Fire alarm systems stakeholders increasingly raise questions concerning the acceptability of using Ethernet and other networks for fire alarm and signaling systems applications. NFPA 72 2013, National Fire Alarm and Signaling Code, made an attempt to address these questions using a concept called “shared pathways.” Unfortunately, the code did not directly address the actual issues of using the Ethernet or other networks.


During the code-revision process, the use of Ethernet and other networks presented the NFPA Technical Committee members with concerns about ground detection, system management, availability, software control and more. Because of these questions and the rapidly changing technology affecting the industry, the NFPA Technical Correlating Committee on Signaling Systems for the Protection of Life and Property formed a task group to address the risk analysis, design, application, installation and performance of networks and networking equipment that fire alarm systems, fire emergency voice alarm communications systems (EVACSs) and mass notification systems (MNSs) might use.


The task group’s work resulted in proposed changes for NFPA 72 2016. These proposed changes remain in the comment phase for public review.


The task group used the shared pathway concept to build on the use of networks and the Ethernet, and I present some of the proposed changes here to whet your appetite.


First, a new class of circuit is proposed, titled Class N (for network), and that is a pathway that performs as described:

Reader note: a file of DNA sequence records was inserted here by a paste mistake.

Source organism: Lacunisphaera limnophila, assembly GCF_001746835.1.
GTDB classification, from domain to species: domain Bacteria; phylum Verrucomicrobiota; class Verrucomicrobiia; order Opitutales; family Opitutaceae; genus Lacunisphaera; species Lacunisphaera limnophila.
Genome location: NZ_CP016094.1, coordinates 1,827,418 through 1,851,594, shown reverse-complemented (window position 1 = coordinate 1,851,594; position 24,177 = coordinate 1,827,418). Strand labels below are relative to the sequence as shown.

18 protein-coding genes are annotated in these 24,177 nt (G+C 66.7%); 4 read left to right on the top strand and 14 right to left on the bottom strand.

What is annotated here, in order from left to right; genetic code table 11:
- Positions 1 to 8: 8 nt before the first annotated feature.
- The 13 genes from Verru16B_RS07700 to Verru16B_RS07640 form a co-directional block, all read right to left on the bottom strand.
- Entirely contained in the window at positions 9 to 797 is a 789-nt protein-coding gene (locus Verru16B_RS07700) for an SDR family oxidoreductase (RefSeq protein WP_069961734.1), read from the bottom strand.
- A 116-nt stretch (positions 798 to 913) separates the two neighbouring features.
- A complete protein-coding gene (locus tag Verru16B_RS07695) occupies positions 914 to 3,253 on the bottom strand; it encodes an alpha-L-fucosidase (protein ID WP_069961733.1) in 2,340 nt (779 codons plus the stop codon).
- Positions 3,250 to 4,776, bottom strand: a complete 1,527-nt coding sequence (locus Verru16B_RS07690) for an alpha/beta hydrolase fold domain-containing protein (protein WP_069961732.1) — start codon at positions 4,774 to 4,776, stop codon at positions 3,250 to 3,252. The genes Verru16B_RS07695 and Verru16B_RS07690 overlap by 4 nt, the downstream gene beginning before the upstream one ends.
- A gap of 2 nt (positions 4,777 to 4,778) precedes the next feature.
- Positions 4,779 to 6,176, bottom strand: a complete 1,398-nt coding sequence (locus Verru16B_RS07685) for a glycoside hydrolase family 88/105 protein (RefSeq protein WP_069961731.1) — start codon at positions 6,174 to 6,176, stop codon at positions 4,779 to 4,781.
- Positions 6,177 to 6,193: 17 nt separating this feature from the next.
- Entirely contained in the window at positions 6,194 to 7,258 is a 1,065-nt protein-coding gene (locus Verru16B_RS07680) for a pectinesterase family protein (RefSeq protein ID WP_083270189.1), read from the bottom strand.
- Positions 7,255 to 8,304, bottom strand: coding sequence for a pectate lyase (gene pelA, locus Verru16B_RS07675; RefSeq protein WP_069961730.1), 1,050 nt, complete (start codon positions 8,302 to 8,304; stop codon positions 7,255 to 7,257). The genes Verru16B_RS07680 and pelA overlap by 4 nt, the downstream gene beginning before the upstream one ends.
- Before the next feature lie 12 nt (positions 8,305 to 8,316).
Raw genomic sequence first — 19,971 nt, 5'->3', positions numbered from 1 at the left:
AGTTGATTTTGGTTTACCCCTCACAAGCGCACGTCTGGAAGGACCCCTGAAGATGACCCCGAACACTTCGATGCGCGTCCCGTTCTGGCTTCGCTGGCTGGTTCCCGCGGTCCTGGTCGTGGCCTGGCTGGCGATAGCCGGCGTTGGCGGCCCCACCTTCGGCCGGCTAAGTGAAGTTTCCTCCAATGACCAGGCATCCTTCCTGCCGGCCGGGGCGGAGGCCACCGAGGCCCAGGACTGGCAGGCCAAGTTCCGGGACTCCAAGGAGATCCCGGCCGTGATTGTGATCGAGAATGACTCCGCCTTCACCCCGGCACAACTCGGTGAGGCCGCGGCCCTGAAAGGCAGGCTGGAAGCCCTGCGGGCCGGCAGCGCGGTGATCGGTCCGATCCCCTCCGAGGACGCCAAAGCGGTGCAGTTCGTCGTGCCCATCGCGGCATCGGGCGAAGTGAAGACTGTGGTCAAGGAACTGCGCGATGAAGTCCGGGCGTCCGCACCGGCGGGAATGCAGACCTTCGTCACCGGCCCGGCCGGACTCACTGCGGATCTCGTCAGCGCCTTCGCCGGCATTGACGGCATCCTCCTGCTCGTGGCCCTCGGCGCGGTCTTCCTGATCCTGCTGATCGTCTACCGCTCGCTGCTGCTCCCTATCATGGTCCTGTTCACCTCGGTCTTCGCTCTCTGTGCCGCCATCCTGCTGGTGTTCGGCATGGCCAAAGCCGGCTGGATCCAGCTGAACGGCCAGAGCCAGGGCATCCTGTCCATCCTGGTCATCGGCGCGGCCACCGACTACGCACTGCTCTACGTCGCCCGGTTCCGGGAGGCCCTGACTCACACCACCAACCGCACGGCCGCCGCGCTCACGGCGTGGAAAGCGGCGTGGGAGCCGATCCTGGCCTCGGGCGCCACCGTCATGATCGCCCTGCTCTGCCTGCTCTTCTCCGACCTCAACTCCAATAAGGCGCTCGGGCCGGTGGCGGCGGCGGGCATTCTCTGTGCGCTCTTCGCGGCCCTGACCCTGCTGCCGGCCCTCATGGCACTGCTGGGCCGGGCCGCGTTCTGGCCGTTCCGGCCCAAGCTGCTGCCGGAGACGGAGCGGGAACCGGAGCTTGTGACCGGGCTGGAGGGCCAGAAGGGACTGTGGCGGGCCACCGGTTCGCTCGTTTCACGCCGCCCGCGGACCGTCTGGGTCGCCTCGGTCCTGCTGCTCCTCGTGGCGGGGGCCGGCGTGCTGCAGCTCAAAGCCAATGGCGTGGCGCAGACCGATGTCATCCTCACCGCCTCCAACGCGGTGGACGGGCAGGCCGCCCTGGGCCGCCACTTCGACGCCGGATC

1. “It includes two or more pathways where operational capability of the primary pathway, and a redundant pathway to each device shall be verified through end-to-end communication. Exception: When only one device is served, only one pathway shall be required.”


2. “A loss of intended communications between endpoints shall be annunciated as a trouble signal.”


3. “A single open, ground, short or a combination of faults on one pathway shall not impact any other pathway.”


4. “Conditions that affect the operation of the primary pathway(s) and redundant pathway(s) shall be annunciated as a trouble signal when the system’s minimal operational requirements cannot be met.”


5. “Primary and redundant pathways shall not be permitted to share traffic over the same physical segment.”


Class N circuits are similar to Class A and X circuits as described in the current code in that the primary and redundant, or outgoing and return conductors, exiting from and returning to the control unit, respectively, are routed separately.


Additional requirements for Class N pathways include that “a single fault on a Class N pathway connected to the addressable devices cannot cause the loss of more than one addressable device” (exactly like a Class X circuit) and that no area or zone can “be serviced solely by a single device when deploying Class N pathways, such that a single device failure would render an area or zone incapable of initiating input signals, or receiving output signals.”


The only exception to this last requirement reads, “when a risk analysis is performed to determine areas where a single device is sufficient and acceptable to the authority having jurisdiction.”


As you can tell just from this initial set of requirements, the reliability of the Ethernet and other networks remains of paramount concern.


The use of the Ethernet or networks for fire alarm or mass notification systems will radically change the installation of these systems. You should note that Chapter 12 (Circuits and Pathways) will not contain the requirements for Class N pathway transmission equipment. Rather, other chapters in NFPA 72, such as “Emergency Communications Systems” or “Protected Premises Fire Alarm Systems,” will contain these requirements.